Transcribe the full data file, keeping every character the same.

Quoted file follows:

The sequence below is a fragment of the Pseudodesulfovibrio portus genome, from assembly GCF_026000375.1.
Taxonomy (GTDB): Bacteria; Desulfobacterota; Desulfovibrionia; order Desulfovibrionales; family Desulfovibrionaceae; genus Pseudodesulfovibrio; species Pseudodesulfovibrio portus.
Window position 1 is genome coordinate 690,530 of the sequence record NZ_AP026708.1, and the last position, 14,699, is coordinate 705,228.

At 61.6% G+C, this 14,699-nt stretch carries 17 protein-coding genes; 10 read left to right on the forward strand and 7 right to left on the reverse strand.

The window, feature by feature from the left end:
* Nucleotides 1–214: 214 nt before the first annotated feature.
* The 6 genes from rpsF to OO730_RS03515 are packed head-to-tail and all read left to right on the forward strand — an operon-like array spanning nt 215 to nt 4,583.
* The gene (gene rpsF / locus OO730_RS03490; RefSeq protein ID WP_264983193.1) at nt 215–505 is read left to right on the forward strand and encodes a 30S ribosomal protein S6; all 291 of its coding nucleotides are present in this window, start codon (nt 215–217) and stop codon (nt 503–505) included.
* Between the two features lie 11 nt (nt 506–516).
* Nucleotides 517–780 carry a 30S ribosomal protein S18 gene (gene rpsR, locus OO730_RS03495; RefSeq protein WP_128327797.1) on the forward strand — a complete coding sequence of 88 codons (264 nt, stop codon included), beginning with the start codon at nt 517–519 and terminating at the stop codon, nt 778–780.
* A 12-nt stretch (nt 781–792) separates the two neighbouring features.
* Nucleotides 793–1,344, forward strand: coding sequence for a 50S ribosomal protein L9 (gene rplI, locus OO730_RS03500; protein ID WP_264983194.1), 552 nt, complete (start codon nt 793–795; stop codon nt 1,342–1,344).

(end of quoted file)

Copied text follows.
The sequence below is a fragment of the Pseudodesulfovibrio portus genome, from assembly GCF_026000375.1.
Taxonomy (GTDB): Bacteria; Desulfobacterota; Desulfovibrionia; order Desulfovibrionales; family Desulfovibrionaceae; genus Pseudodesulfovibrio; species Pseudodesulfovibrio portus.
Window position 1 is genome coordinate 690,530 of the sequence record NZ_AP026708.1, and the last position, 14,699, is coordinate 705,228.

At 61.6% G+C, this 14,699-nt stretch carries 17 protein-coding genes; 10 read left to right on the forward strand and 7 right to left on the reverse strand.

The window, feature by feature from the left end:
* Nucleotides 1–214: 214 nt before the first annotated feature.
* The 6 genes from rpsF to OO730_RS03515 are packed head-to-tail and all read left to right on the forward strand — an operon-like array spanning nt 215 to nt 4,583.
* The gene (gene rpsF / locus OO730_RS03490; RefSeq protein ID WP_264983193.1) at nt 215–505 is read left to right on the forward strand and encodes a 30S ribosomal protein S6; all 291 of its coding nucleotides are present in this window, start codon (nt 215–217) and stop codon (nt 503–505) included.
* Between the two features lie 11 nt (nt 506–516).
* Nucleotides 517–780 carry a 30S ribosomal protein S18 gene (gene rpsR, locus OO730_RS03495; RefSeq protein WP_128327797.1) on the forward strand — a complete coding sequence of 88 codons (264 nt, stop codon included), beginning with the start codon at nt 517–519 and terminating at the stop codon, nt 778–780.
* A 12-nt stretch (nt 781–792) separates the two neighbouring features.
* Nucleotides 793–1,344, forward strand: coding sequence for a 50S ribosomal protein L9 (gene rplI, locus OO730_RS03500; protein ID WP_264983194.1), 552 nt, complete (start codon nt 793–795; stop codon nt 1,342–1,344).